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06 June 2007
School of Medicine scientists have opened the way to possible new treatments for bipolar disorder by starting to pinpoint the biological mechanisms involved in the illness.
The findings, made as part of the largest-ever study into the genetics of several common diseases, also offer hope to sufferers of other mental illnesses such as schizophrenia and depression.
The Cardiff team focussed on bipolar disorder as part of a UK-wide collaboration involving more than 200 scientists studying different diseases and analysing DNA from 17,000 people. Among those giving their DNA for the research was television personality Stephen Fry, who came to Cardiff to discuss his own struggle with bipolar disorder for a BBC television documentary last year.
The Cardiff researchers found that there are many genes which put an individual at greater risk of bipolar disorder, each gene on its own making a relatively small contribution to the risk. The results shed light on the biological systems behind bipolar disorder, which affects around 100 million people worldwide. For example, several of the identified genes play a key role in the way the nerve cells in our brains talk to each other.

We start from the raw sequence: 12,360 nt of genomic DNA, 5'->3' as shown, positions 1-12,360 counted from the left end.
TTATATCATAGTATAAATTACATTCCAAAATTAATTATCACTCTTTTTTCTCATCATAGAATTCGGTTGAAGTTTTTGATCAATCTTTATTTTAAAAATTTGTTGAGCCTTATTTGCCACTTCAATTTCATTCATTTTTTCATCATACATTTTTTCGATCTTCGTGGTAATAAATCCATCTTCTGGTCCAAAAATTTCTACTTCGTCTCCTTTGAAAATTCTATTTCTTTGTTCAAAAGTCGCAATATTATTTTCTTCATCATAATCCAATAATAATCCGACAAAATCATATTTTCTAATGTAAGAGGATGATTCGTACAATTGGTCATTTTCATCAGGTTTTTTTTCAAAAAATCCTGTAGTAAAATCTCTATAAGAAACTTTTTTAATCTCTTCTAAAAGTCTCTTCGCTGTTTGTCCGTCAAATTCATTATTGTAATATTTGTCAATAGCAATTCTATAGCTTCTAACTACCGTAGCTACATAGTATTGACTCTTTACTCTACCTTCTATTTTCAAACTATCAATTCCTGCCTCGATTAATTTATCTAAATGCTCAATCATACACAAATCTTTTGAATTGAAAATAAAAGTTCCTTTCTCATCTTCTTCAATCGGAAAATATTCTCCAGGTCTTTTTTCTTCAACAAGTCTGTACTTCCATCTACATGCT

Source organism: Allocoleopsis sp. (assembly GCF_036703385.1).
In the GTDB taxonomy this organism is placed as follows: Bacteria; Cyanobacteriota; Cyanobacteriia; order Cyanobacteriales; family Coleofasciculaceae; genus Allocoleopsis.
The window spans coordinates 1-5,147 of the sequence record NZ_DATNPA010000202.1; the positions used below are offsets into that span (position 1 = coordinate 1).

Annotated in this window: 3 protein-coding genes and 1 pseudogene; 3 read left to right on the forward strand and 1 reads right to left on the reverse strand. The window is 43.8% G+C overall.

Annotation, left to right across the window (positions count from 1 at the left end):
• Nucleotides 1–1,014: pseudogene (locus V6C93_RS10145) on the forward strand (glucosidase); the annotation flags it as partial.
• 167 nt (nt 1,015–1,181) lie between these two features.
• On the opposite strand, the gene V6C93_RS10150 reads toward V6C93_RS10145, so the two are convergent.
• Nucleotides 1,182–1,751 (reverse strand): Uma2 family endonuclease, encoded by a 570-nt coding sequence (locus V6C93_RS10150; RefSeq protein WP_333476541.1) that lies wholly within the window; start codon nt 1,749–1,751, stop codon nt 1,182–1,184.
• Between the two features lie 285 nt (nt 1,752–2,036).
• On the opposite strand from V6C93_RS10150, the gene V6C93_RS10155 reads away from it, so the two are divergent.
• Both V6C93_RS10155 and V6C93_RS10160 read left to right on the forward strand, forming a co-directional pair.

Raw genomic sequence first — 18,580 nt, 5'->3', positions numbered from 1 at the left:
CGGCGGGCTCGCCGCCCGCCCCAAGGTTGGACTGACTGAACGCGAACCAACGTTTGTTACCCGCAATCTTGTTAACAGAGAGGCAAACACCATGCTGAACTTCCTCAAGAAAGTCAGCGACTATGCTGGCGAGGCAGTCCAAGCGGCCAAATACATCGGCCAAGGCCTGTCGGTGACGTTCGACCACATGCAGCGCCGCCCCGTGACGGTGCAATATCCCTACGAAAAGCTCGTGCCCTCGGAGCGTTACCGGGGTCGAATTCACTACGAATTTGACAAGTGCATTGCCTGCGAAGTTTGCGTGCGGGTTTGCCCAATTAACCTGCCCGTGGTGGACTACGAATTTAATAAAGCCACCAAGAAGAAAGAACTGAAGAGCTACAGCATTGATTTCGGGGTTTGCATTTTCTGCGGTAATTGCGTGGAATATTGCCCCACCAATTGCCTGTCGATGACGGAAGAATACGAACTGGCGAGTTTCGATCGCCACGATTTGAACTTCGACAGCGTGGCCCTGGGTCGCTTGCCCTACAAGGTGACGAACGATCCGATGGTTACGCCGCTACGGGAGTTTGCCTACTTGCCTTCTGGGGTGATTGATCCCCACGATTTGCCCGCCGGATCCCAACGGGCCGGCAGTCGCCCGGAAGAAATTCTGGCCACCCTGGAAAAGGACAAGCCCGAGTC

The team’s discoveries will help pave the way for better diagnosis of mental disease and new treatments. Some new therapies will involve drugs, but others are likely to include education, lifestyle advice and talk-based treatments.
Professor Nick Craddock of the School of Medicine’s Department of Psychological Medicine, who led the Cardiff study, said: "This is the largest and most powerful genetic association study of bipolar disorder undertaken to date. The powerful molecular genetic approaches that we are using provide a window into the workings of the brain in those suffering from bipolar illness.
"The current focus of the government’s approach to severe mental illness often amounts to a pessimistic 'palliative care' model. With the ongoing scientific advances in understanding of illness we have the opportunity to make things very different for the next generation.
"This should be a time of great optimism for those individuals and families that have experienced illnesses like bipolar disorder, schizophrenia and depression."
The £9M UK-wide study, co-ordinated by the Wellcome Trust, has involved analysis of almost 10 billion pieces of genetic information by 50 research teams over the past two years. Professor Craddock is a member of the consortium’s management committee. His team’s findings, along with significant discoveries about six other diseases, including diabetes, rheumatoid arthritis, coronary heart disease and Crohn’s Disease have just been published in the journals Nature and Nature Genetics.
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